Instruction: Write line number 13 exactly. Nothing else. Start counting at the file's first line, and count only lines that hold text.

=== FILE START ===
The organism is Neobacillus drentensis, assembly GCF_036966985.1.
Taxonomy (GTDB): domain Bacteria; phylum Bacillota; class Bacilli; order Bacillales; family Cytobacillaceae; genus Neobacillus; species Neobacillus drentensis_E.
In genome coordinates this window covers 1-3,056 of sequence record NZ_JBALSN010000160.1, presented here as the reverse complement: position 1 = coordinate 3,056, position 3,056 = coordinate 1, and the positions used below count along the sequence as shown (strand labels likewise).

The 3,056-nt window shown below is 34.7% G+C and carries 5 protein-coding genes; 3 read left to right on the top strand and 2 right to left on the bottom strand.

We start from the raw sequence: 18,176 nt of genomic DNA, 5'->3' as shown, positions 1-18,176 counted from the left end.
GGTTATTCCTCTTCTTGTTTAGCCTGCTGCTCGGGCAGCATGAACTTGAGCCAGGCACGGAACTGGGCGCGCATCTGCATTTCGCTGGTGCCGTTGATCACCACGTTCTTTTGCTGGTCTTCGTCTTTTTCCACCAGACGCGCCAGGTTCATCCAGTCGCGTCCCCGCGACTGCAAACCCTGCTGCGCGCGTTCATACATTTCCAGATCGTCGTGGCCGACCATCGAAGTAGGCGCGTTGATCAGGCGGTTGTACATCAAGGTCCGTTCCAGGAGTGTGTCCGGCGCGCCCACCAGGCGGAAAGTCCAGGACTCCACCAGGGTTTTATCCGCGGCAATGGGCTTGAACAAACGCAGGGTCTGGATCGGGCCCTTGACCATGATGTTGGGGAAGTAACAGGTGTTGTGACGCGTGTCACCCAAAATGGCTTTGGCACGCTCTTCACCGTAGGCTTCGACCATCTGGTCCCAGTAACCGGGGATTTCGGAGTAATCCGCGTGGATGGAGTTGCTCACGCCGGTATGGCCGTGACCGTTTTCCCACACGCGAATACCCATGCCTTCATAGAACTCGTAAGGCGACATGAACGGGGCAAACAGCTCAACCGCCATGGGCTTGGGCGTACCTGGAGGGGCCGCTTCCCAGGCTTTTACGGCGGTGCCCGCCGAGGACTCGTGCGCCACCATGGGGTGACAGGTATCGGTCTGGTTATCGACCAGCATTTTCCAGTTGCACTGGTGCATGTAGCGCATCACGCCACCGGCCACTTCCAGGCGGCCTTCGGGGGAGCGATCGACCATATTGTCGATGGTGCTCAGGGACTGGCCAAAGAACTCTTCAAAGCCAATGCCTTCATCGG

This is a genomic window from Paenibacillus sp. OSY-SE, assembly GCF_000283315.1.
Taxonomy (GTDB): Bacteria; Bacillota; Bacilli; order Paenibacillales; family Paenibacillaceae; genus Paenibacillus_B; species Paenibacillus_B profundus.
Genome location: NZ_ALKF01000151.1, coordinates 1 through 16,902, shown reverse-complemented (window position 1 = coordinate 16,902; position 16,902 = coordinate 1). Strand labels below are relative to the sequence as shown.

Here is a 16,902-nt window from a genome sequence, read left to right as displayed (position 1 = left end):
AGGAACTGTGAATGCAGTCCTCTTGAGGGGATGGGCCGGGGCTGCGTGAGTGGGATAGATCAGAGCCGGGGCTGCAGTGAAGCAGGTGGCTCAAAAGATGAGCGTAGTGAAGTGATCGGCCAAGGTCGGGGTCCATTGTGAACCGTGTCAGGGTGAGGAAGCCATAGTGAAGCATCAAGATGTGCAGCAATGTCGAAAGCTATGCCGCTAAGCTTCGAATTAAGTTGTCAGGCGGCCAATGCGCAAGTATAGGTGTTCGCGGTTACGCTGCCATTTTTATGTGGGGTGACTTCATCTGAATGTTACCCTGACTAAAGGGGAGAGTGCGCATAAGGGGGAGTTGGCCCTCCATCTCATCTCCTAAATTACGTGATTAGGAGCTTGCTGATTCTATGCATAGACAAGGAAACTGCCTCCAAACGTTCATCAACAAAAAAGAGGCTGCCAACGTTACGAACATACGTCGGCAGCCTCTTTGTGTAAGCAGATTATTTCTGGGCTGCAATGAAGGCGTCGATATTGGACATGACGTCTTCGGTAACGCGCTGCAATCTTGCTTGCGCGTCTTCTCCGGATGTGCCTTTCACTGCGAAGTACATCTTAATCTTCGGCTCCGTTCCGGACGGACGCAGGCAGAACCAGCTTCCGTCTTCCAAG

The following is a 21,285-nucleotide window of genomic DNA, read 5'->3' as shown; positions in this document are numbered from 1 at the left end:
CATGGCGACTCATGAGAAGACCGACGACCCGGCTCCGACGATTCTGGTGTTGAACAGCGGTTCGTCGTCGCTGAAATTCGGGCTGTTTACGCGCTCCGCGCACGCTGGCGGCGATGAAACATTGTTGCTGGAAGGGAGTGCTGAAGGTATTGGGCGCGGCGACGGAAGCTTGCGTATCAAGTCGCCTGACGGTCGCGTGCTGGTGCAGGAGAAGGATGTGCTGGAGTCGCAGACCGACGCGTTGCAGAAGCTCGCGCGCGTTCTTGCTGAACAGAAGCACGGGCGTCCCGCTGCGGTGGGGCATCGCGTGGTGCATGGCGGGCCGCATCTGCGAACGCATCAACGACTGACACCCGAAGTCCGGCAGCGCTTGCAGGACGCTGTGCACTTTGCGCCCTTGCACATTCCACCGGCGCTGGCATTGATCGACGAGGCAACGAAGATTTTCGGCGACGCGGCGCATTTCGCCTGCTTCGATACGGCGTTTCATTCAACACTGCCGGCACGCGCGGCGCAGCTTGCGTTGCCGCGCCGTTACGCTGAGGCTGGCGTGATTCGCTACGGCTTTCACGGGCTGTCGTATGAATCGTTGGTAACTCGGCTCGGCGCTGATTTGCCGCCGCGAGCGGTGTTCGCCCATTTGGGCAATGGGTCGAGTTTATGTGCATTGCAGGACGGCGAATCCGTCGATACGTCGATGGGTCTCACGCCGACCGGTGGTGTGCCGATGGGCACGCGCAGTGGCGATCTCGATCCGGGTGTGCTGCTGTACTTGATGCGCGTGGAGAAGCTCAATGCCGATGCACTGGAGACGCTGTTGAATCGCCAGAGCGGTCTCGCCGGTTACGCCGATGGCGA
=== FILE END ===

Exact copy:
CATGGCGACTCATGAGAAGACCGACGACCCGGCTCCGACGATTCTGGTGTTGAACAGCGGTTCGTCGTCGCTGAAATTCGGGCTGTTTACGCGCTCCGCGCACGCTGGCGGCGATGAAACATTGTTGCTGGAAGGGAGTGCTGAAGGTATTGGGCGCGGCGACGGAAGCTTGCGTATCAAGTCGCCTGACGGTCGCGTGCTGGTGCAGGAGAAGGATGTGCTGGAGTCGCAGACCGACGCGTTGCAGAAGCTCGCGCGCGTTCTTGCTGAACAGAAGCACGGGCGTCCCGCTGCGGTGGGGCATCGCGTGGTGCATGGCGGGCCGCATCTGCGAACGCATCAACGACTGACACCCGAAGTCCGGCAGCGCTTGCAGGACGCTGTGCACTTTGCGCCCTTGCACATTCCACCGGCGCTGGCATTGATCGACGAGGCAACGAAGATTTTCGGCGACGCGGCGCATTTCGCCTGCTTCGATACGGCGTTTCATTCAACACTGCCGGCACGCGCGGCGCAGCTTGCGTTGCCGCGCCGTTACGCTGAGGCTGGCGTGATTCGCTACGGCTTTCACGGGCTGTCGTATGAATCGTTGGTAACTCGGCTCGGCGCTGATTTGCCGCCGCGAGCGGTGTTCGCCCATTTGGGCAATGGGTCGAGTTTATGTGCATTGCAGGACGGCGAATCCGTCGATACGTCGATGGGTCTCACGCCGACCGGTGGTGTGCCGATGGGCACGCGCAGTGGCGATCTCGATCCGGGTGTGCTGCTGTACTTGATGCGCGTGGAGAAGCTCAATGCCGATGCACTGGAGACGCTGTTGAATCGCCAGAGCGGTCTCGCCGGTTACGCCGATGGCGA